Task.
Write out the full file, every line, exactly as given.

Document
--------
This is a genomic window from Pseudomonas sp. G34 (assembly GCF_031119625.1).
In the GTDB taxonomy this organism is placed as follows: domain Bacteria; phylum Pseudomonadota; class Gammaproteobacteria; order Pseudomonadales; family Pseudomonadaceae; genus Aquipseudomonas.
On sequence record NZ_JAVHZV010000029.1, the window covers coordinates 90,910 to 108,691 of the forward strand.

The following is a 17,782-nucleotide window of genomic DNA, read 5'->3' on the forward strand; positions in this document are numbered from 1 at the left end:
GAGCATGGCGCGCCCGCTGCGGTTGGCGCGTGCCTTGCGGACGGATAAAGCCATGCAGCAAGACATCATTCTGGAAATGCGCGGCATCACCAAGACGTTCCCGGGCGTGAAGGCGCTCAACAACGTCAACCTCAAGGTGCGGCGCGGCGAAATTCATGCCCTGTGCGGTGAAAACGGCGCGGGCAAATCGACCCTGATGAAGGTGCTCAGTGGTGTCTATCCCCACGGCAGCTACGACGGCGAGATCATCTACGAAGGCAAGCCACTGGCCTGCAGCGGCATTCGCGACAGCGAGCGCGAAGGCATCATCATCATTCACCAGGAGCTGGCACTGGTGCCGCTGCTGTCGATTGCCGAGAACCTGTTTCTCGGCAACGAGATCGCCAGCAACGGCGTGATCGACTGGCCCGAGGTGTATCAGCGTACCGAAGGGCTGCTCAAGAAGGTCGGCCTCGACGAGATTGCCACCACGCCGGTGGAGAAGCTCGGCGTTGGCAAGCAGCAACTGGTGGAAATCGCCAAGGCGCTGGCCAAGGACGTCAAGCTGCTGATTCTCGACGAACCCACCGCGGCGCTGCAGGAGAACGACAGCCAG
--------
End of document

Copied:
This is a genomic window from Pseudomonas sp. G34 (assembly GCF_031119625.1).
In the GTDB taxonomy this organism is placed as follows: domain Bacteria; phylum Pseudomonadota; class Gammaproteobacteria; order Pseudomonadales; family Pseudomonadaceae; genus Aquipseudomonas.
On sequence record NZ_JAVHZV010000029.1, the window covers coordinates 90,910 to 108,691 of the forward strand.

The following is a 17,782-nucleotide window of genomic DNA, read 5'->3' on the forward strand; positions in this document are numbered from 1 at the left end:
GAGCATGGCGCGCCCGCTGCGGTTGGCGCGTGCCTTGCGGACGGATAAAGCCATGCAGCAAGACATCATTCTGGAAATGCGCGGCATCACCAAGACGTTCCCGGGCGTGAAGGCGCTCAACAACGTCAACCTCAAGGTGCGGCGCGGCGAAATTCATGCCCTGTGCGGTGAAAACGGCGCGGGCAAATCGACCCTGATGAAGGTGCTCAGTGGTGTCTATCCCCACGGCAGCTACGACGGCGAGATCATCTACGAAGGCAAGCCACTGGCCTGCAGCGGCATTCGCGACAGCGAGCGCGAAGGCATCATCATCATTCACCAGGAGCTGGCACTGGTGCCGCTGCTGTCGATTGCCGAGAACCTGTTTCTCGGCAACGAGATCGCCAGCAACGGCGTGATCGACTGGCCCGAGGTGTATCAGCGTACCGAAGGGCTGCTCAAGAAGGTCGGCCTCGACGAGATTGCCACCACGCCGGTGGAGAAGCTCGGCGTTGGCAAGCAGCAACTGGTGGAAATCGCCAAGGCGCTGGCCAAGGACGTCAAGCTGCTGATTCTCGACGAACCCACCGCGGCGCTGCAGGAGAACGACAGCCAG